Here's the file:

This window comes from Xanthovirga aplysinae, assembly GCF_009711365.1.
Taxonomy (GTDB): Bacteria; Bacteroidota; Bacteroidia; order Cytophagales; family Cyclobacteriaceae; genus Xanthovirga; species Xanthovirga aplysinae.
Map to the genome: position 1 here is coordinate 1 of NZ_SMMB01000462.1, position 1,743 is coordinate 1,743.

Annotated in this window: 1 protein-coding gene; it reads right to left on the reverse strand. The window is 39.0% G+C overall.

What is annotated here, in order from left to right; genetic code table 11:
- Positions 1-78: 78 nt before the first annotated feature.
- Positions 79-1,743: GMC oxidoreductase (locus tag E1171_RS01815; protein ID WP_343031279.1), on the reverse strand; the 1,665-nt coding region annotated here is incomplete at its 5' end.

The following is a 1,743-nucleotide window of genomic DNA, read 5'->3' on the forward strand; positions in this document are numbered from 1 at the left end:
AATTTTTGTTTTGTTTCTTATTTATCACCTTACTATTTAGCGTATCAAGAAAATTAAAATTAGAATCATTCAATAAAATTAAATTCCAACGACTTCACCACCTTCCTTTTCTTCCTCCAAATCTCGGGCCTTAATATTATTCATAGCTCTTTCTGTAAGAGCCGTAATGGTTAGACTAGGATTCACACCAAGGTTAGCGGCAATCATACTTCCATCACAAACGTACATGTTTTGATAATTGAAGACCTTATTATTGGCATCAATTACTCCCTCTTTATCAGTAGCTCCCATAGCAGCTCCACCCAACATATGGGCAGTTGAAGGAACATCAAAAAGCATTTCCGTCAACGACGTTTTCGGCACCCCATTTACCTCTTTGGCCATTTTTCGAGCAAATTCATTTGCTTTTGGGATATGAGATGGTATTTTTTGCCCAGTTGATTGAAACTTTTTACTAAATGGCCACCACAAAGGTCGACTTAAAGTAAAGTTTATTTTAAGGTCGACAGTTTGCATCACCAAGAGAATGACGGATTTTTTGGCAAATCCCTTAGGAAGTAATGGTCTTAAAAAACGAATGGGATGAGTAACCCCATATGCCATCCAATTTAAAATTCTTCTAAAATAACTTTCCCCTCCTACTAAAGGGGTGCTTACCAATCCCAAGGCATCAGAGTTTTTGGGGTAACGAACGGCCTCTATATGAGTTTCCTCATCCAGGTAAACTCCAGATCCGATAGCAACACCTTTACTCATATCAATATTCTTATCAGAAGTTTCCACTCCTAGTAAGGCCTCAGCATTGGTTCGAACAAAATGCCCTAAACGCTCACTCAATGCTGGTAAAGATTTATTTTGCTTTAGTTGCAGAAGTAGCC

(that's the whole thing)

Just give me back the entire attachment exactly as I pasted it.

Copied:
This window comes from Xanthovirga aplysinae, assembly GCF_009711365.1.
Taxonomy (GTDB): Bacteria; Bacteroidota; Bacteroidia; order Cytophagales; family Cyclobacteriaceae; genus Xanthovirga; species Xanthovirga aplysinae.
Map to the genome: position 1 here is coordinate 1 of NZ_SMMB01000462.1, position 1,743 is coordinate 1,743.

Annotated in this window: 1 protein-coding gene; it reads right to left on the reverse strand. The window is 39.0% G+C overall.

What is annotated here, in order from left to right; genetic code table 11:
- Positions 1-78: 78 nt before the first annotated feature.
- Positions 79-1,743: GMC oxidoreductase (locus tag E1171_RS01815; protein ID WP_343031279.1), on the reverse strand; the 1,665-nt coding region annotated here is incomplete at its 5' end.

The following is a 1,743-nucleotide window of genomic DNA, read 5'->3' on the forward strand; positions in this document are numbered from 1 at the left end:
AATTTTTGTTTTGTTTCTTATTTATCACCTTACTATTTAGCGTATCAAGAAAATTAAAATTAGAATCATTCAATAAAATTAAATTCCAACGACTTCACCACCTTCCTTTTCTTCCTCCAAATCTCGGGCCTTAATATTATTCATAGCTCTTTCTGTAAGAGCCGTAATGGTTAGACTAGGATTCACACCAAGGTTAGCGGCAATCATACTTCCATCACAAACGTACATGTTTTGATAATTGAAGACCTTATTATTGGCATCAATTACTCCCTCTTTATCAGTAGCTCCCATAGCAGCTCCACCCAACATATGGGCAGTTGAAGGAACATCAAAAAGCATTTCCGTCAACGACGTTTTCGGCACCCCATTTACCTCTTTGGCCATTTTTCGAGCAAATTCATTTGCTTTTGGGATATGAGATGGTATTTTTTGCCCAGTTGATTGAAACTTTTTACTAAATGGCCACCACAAAGGTCGACTTAAAGTAAAGTTTATTTTAAGGTCGACAGTTTGCATCACCAAGAGAATGACGGATTTTTTGGCAAATCCCTTAGGAAGTAATGGTCTTAAAAAACGAATGGGATGAGTAACCCCATATGCCATCCAATTTAAAATTCTTCTAAAATAACTTTCCCCTCCTACTAAAGGGGTGCTTACCAATCCCAAGGCATCAGAGTTTTTGGGGTAACGAACGGCCTCTATATGAGTTTCCTCATCCAGGTAAACTCCAGATCCGATAGCAACACCTTTACTCATATCAATATTCTTATCAGAAGTTTCCACTCCTAGTAAGGCCTCAGCATTGGTTCGAACAAAATGCCCTAAACGCTCACTCAATGCTGGTAAAGATTTATTTTGCTTTAGTTGCAGAAGTAGCC